The fire at Moria camp, Chios; 11/7/2017. Photo: United Rescue Aid

Are You Syrious? — Weekly Digest (10–16/7/2017)

Summarized: this week’s reports about the refugee situation in Greece courtesy of Are you Syrious?.

The big unanswered question

On July 31st, the majority of EU funding provided directly to NGOs will stop. Instead, the money will be allocated to the Greek government to manage all aspects of asylum, migration and and integration. As living conditions on the islands deteriorate, the Greek authorities have not set out a clear plan for the transition.

Seven of the biggest NGOs operating in Greece, who have been running camps and rescue services all around the country for years put out a statement on July 11th. They are asking for better coordination between the EU and Greek authorities. They fear:

“Any gaps in services caused by an uncoordinated transition would impact the health and well-being of thousands of already vulnerable people. It is therefore critical to learn from the lessons of the past years of this response and avoid a foreseeable humanitarian emergency.”

The made special reference to the inadequate places for unaccompanied minors.

The NGOs are: CARE, International Rescue Committee, Médecins du Monde, Médecins Sans Frontières, Norwegian Refugee Council, Save the Children, SolidarityNOW.

What is more, the EU Observer reports that funding is likely to be reduced.


The inadequate infrastructure for people with disabilities

Asylum Links reports that although EU funding has been provided to the Greek government, NGOs and the UNHCR with an explicit purpose of providing for refugees with disabilities, camps are still inadequate. There are no ramps, even for toilets.


Who is eligible for asylum?

The European Asylum Support Office updates the list of nationalities eligible for asylum every quarter. As of July 1st, the list includes: Eritrea, Bahamas, Bahrain, Bhutan , Qatar, Syria, United Arab Emirates, and Yemen.


Keeping track of needs

Needlist is a platform that allows NGOs to list the items and people they need most. Their search engine will be up and running soon, allowing donors to service specific needs and know where their money is going.


The Situation on Lesvos

  • A protest erupted in Moria camp against living conditions in the facility. The number of people currently staying in Moria exceeds the camp’s capacity by approximately 40%. The residents started clashing with the police.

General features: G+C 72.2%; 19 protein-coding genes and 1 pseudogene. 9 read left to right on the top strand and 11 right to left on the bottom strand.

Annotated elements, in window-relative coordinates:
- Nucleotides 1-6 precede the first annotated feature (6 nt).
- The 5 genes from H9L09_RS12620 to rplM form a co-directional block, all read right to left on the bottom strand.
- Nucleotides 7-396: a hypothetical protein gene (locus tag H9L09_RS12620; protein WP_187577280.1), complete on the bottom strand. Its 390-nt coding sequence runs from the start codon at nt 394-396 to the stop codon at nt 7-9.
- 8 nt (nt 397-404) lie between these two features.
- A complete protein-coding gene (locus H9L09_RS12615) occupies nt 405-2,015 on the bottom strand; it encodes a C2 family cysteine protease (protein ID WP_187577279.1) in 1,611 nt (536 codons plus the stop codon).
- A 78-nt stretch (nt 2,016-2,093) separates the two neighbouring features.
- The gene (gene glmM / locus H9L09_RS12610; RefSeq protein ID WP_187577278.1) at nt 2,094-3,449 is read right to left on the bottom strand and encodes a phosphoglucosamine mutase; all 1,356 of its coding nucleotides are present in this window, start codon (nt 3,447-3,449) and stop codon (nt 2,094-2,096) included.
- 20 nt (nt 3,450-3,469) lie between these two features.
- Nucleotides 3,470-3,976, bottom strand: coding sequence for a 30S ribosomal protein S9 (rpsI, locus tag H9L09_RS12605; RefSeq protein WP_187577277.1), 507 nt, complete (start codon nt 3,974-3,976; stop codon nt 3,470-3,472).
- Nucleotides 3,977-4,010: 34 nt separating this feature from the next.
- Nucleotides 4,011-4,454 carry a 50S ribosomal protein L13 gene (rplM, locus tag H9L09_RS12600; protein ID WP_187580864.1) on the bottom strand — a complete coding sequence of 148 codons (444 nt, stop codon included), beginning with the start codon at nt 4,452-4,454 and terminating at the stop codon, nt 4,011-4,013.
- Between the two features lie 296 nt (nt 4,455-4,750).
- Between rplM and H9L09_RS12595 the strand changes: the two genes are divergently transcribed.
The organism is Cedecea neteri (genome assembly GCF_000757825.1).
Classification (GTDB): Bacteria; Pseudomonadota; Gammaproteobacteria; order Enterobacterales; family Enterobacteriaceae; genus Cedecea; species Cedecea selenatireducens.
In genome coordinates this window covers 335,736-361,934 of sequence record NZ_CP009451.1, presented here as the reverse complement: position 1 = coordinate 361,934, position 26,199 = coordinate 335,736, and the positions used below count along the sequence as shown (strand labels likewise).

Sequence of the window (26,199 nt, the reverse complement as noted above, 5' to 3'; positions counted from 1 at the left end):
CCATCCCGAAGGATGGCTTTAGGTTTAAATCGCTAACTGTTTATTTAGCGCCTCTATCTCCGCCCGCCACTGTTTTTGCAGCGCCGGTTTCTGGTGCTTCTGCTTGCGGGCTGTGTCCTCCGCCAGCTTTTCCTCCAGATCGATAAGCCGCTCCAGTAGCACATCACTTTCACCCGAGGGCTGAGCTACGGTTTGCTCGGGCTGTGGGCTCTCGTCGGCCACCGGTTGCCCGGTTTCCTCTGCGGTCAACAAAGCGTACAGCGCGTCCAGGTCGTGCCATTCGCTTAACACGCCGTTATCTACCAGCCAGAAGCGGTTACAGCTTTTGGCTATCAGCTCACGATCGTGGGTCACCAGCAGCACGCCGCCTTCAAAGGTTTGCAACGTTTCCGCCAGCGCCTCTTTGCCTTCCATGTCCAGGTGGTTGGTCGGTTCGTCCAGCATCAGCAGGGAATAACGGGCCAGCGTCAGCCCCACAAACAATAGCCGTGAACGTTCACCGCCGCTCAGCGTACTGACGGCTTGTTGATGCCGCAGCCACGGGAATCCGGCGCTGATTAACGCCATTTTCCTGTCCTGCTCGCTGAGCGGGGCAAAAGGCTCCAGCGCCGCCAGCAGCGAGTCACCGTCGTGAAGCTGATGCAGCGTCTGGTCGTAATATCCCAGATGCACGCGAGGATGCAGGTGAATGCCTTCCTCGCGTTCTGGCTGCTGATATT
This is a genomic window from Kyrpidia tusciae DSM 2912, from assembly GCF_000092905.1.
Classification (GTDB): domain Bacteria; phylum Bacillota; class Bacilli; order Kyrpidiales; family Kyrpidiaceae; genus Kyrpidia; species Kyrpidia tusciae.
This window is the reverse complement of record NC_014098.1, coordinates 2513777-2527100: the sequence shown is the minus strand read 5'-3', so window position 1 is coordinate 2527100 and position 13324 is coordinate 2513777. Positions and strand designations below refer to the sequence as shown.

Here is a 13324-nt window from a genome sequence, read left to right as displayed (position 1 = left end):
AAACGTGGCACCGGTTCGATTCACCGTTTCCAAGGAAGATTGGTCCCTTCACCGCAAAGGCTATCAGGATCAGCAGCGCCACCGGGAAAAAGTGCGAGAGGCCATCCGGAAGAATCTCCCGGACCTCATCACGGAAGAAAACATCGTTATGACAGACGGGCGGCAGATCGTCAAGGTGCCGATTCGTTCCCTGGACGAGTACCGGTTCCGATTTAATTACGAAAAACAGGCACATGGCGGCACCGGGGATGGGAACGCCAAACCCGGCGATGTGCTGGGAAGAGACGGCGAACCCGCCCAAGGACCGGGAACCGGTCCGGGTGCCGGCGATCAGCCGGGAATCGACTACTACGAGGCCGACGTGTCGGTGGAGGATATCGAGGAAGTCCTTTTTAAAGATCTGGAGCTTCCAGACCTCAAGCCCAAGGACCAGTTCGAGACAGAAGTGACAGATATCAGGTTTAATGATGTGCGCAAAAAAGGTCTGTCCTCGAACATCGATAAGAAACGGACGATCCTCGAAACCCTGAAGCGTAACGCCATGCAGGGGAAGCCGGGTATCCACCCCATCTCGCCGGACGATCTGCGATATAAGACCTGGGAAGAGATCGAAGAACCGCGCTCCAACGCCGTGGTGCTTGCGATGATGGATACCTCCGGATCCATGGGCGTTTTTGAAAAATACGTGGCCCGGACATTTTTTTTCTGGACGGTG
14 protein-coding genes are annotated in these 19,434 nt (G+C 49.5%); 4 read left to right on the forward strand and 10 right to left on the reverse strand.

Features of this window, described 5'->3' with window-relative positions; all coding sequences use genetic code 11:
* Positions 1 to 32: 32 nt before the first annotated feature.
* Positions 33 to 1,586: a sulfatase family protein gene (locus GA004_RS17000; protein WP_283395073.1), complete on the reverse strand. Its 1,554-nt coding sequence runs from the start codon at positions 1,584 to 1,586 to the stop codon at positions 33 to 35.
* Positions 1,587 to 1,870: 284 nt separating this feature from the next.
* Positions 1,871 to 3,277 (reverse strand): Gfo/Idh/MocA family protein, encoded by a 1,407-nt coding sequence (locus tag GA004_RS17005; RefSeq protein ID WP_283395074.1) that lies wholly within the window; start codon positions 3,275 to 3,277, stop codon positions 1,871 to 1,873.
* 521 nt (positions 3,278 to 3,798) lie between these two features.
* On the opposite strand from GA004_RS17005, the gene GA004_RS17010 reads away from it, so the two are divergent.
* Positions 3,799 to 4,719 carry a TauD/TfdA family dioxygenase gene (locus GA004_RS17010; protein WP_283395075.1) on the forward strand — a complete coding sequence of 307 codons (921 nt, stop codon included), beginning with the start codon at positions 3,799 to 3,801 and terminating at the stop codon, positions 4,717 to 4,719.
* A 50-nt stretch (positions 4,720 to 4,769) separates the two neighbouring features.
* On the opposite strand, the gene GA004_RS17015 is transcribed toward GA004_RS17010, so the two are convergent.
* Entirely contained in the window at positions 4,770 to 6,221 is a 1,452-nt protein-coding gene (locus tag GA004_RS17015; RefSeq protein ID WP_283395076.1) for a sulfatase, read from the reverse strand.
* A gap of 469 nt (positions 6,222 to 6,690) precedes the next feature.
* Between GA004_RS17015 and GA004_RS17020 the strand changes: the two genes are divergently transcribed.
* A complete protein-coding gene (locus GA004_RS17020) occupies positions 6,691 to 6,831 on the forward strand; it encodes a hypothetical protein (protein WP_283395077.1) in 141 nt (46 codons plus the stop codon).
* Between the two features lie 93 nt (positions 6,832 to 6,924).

• Help Refugees reported: “No injuries have been reported. Well over 1,000 people have now fled the camp. Some of whom are currently being housed in a warehouse on the island.”
The aftermath of the fire. Photo: Photo credit: ‎مهاجر immigrant
  • The local authorities admit that conditions in the camps are unbearable and are pressuring the local community. On July 13th, the mayor of Lesvos sent a letter to the Greek Prime Minister demanding the thousands of asylum-seekers stranded on the island are transferred to the mainland. He underlined the need to speed up the processing of asylum claims.
  • The hunger strike continues for its 16th day. The mayor and police tried to stop the strikers on Monday July 10th. Arash Hampay, an Iranian activists partaking in the strike, said:
“You cannot silence me, stop wasting your time trying. Instead, use your energy to practice justice.”
  • The European Commission promised €6.48 million “to improve reception conditions for refugees in accommodation centers in Lesvos (Kara Tepe) and Chios (Souda).” The money will be allocated to the UNCHR who will then provide services to refugees.
  • Whilst clothes donations are abundant, bureaucracy and bad logistics have asylum-seekers waiting for weeks to get new clothing.
  • Legal Center Lesbos issued a new report stating that the government continues “to indiscriminately detain all asylum seekers after their cases have been rejected on appeal,” against Greek, EU and international law. They also report three attacks in one week by Greek nationals and police against refugees.

The Situation on Samos & Chios

  • Water is scarce in Samos and at Vial camp in Chios. At the former, 1.5litres of water are allowed to each person every day. At Vial, only 3 liters per day are available to a family of four.
  • After a month of quiet beaches, a boat arrived on Chios island on July 12th. Two minors and three adults from Afghanistan were on board.

The Situation in Mainland

  • A 9-floor building was rented by volunteers near Victoria square in Athens to provide accommodation for refugees.
Photo: En Red SOS refugiados
  • The world’s first mobile skate park for refugees was set up in Athens. Free Movement Skateboarding will be teaching children how to skate every day.

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